[Taxacom] Hypothesis: How Nothofagus rafted to New Zealand

John Grehan jgrehan at sciencebuff.org
Sun Dec 24 11:09:50 CST 2006

Fred makes a very good observation. Biogeographic is certainly about
probabilities. But what kind of probability may be less than obvious.
Darwinian dispersalist looked to probability as a function of means of
dispersal and one will find in the literature estimates along the line
that if an organisms walked x distance in one day, they multiply that up
by years or millions of years it is possible that such means of
dispersal did indeed effect a migration over vast distances, even around
the world. All it took was sufficient time. But if means of dispersal is
not correlated with biogeographic pattern (which is Croizat's contention
as an empirical falsification of Darwinian biogeography [and it must be
mentioned that Croizat's panbiogeography is a unique empirical test of
Darwin's theory of evolution])  then probabilities are not an essence of
the organisms alone, but its spatial context. Croizat (sorry to name the
'father' but leading Darwinian theorists do it all the time without
rebuke) suggested that tracks represented averages of dispersal as an
outcome of such probabilities. So I would agree with Fred that
probabilities are important, but the spatial context for estimating such
probabilities must not be overlooked.

John Grehan

-----Original Message-----
From: taxacom-bounces at mailman.nhm.ku.edu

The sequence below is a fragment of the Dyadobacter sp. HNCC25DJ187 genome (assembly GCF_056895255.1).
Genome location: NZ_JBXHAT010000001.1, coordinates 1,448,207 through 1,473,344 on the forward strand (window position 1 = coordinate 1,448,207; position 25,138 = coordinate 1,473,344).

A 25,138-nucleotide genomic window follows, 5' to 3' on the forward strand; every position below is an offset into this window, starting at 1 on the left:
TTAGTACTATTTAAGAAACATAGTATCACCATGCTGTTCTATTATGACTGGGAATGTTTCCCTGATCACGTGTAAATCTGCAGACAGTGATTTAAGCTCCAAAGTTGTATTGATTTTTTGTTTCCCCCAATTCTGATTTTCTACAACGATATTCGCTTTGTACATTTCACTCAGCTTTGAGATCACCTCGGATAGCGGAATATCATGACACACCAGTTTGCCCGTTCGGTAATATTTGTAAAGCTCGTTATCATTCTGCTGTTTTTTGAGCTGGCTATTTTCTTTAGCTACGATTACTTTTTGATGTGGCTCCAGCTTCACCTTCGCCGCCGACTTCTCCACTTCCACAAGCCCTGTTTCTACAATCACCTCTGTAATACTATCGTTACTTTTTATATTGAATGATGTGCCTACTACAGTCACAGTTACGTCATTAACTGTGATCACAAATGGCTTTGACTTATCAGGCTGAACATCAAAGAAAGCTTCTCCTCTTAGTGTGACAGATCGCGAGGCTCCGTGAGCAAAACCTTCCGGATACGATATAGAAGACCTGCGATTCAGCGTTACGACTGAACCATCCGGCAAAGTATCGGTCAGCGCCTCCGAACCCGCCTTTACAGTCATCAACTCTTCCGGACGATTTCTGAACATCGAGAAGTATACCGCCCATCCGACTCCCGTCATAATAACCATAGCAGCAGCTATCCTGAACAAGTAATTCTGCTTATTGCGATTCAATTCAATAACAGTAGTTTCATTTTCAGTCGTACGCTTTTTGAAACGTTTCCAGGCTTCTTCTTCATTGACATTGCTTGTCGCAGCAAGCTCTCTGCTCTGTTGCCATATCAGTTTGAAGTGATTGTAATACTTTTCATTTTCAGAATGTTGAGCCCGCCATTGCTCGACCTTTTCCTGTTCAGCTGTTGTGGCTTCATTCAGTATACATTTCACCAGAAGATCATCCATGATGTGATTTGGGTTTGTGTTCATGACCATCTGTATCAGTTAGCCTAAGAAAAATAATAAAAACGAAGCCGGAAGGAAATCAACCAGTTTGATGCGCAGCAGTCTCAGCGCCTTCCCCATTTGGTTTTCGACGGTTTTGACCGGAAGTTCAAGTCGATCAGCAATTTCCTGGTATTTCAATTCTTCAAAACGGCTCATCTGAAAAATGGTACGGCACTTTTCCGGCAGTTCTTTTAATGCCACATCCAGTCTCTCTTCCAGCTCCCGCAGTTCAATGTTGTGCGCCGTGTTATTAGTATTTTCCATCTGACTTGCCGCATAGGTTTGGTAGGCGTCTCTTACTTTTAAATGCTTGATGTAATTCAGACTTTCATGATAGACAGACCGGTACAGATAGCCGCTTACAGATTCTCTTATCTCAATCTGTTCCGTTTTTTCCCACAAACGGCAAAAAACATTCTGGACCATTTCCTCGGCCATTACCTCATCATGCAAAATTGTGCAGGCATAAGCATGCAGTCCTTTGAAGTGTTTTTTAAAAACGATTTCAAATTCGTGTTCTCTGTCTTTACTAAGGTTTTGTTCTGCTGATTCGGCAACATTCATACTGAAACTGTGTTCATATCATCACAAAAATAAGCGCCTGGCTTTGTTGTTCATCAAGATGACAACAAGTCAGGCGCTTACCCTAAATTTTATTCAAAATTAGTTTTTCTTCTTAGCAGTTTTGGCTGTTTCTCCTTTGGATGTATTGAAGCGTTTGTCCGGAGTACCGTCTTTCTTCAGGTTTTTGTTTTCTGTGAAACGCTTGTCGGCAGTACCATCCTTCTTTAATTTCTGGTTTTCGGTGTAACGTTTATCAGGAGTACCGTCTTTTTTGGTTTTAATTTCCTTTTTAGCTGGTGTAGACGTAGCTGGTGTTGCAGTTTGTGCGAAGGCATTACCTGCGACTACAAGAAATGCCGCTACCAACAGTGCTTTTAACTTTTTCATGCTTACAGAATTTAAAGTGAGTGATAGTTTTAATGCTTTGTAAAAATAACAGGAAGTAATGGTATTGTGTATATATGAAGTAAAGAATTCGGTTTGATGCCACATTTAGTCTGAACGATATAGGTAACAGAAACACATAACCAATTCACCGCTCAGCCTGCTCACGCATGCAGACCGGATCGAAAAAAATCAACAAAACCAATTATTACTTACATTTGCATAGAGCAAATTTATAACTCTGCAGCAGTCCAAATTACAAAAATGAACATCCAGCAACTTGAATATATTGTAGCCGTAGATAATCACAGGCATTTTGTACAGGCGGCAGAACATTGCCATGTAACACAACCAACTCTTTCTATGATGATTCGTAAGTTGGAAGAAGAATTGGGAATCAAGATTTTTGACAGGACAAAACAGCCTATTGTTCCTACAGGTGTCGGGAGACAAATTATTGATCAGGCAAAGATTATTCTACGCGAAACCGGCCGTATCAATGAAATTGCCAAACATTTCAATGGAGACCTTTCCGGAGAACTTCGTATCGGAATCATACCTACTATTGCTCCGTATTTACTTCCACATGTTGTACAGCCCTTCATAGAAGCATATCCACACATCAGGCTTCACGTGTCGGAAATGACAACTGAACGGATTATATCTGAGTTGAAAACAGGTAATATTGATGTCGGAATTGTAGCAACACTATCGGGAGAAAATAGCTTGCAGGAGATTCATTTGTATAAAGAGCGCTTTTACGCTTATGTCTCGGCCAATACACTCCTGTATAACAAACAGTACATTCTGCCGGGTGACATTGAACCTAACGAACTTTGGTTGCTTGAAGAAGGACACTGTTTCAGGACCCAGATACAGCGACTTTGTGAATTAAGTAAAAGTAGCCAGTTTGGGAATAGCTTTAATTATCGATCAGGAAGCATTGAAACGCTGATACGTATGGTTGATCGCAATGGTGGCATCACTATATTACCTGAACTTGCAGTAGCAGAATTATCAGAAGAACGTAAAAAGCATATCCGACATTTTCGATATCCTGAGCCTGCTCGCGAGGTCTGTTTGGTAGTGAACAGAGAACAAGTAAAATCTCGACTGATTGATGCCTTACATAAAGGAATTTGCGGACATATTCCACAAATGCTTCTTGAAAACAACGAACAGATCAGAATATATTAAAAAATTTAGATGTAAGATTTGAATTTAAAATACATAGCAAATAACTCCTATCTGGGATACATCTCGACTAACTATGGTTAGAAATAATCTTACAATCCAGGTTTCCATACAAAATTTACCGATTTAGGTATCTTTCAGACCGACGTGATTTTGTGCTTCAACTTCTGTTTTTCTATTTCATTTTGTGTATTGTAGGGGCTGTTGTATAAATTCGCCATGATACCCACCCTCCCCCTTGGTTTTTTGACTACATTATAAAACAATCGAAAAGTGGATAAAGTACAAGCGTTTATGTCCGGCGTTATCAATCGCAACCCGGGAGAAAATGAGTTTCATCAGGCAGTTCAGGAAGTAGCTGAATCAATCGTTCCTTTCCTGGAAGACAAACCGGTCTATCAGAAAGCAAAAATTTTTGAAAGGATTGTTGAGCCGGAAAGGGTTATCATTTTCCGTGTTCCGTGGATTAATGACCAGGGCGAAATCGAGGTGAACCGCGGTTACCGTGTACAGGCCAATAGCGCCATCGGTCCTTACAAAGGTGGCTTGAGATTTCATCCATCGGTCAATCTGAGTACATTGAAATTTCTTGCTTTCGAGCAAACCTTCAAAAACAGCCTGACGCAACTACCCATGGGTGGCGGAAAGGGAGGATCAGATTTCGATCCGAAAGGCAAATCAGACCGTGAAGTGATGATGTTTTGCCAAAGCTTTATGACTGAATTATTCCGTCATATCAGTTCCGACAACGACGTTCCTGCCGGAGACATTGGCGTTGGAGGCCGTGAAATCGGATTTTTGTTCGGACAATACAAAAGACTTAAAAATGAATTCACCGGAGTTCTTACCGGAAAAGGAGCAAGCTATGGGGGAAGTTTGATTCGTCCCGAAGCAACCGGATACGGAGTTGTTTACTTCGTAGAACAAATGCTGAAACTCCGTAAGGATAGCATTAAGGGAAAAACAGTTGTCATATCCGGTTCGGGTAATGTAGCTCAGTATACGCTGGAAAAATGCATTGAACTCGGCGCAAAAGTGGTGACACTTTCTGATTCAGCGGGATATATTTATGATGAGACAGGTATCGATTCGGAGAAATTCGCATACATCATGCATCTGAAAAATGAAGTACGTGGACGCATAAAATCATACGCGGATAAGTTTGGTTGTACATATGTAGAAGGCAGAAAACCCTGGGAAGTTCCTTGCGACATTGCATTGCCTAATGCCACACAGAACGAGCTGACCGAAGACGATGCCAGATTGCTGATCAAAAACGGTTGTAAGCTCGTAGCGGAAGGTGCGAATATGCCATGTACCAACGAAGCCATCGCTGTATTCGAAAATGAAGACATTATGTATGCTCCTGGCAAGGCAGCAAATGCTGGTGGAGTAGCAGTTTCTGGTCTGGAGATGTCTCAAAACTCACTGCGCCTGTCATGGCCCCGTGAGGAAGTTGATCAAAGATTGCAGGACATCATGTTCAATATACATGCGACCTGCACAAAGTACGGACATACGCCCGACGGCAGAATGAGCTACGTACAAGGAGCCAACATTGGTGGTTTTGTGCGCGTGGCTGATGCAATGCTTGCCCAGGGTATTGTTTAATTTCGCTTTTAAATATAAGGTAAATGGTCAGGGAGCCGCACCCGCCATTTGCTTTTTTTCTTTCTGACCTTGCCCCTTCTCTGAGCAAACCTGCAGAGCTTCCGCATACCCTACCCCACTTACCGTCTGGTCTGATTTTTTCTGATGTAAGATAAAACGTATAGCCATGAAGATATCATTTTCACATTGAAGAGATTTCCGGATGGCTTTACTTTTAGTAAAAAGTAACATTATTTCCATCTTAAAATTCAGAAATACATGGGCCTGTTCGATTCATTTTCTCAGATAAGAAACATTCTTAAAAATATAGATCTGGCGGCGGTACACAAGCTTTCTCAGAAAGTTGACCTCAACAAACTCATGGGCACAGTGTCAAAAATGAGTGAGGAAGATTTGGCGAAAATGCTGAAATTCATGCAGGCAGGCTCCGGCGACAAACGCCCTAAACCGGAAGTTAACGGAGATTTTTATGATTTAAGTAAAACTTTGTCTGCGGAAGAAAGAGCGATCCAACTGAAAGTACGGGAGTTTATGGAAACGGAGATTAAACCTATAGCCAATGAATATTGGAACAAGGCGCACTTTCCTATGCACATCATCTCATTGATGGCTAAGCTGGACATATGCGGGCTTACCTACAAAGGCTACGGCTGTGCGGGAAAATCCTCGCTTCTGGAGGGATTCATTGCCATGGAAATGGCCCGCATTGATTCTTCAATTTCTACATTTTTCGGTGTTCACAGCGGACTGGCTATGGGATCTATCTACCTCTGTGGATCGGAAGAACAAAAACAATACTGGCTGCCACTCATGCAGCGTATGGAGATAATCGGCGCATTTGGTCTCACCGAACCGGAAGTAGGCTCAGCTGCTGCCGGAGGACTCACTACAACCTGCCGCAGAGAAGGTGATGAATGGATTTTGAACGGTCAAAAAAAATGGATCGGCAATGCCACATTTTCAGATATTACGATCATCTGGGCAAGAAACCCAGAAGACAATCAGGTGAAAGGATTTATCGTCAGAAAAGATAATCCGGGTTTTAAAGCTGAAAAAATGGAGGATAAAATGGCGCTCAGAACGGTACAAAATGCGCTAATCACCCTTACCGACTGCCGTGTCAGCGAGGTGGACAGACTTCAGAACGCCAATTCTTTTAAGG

[mailto:taxacom-bounces at mailman.nhm.ku.edu] On Behalf Of Frederick W.
Sent: Sunday, December 24, 2006 11:37 AM
Subject: Re: [Taxacom] Hypothesis: How Nothofagus rafted to New Zealand

Curtis Clark wrote:
> On 2006-12-23 20:03, Ken Kinman wrote:
>>     My hypothesis is that one (or more) Nothofagus cunninghamii trees

>> rafted to New Zealand carrying on their branchs both their own fruit 
>> and their unique fungus Cyttaria gunni.  The tree or trees could have

>> been dislodged due to land slides, massive floods, or even a 
>> tsunami---pick your favorite disaster.
> This is not a hypothesis, since it's not testable. It's evolutionary 
> "tall tales" such as this that give the panbiogeographers ammunition.

* isn't this the crux of the dispersalist/vicariantist
(panbiogeographer/Darwinian) discussion: does one rule out dispersal
events of low but finite probability, just because it's hard to
corroborate their historical occurrence?

Ken does suggest a test for his "emergent drift" hypothesis: "look into
mosses and insects... No telling what all a floating tree could have
carried over." Maybe the biogeographer's job is to understand how those
low annual probabilities add up over millions of years, and how they
affect other events of higher intrinsic probability?

            Bishops Mills Natural History Centre Frederick W. Schueler,
Aleta Karstad, Jennifer Helene Schueler
       RR#2 Bishops Mills, Ontario, Canada K0G 1T0
    on the Smiths Falls Limestone Plain 44* 52'N 75* 42'W
      (613)258-3107 <bckcdb at istar.ca> http://pinicola.ca
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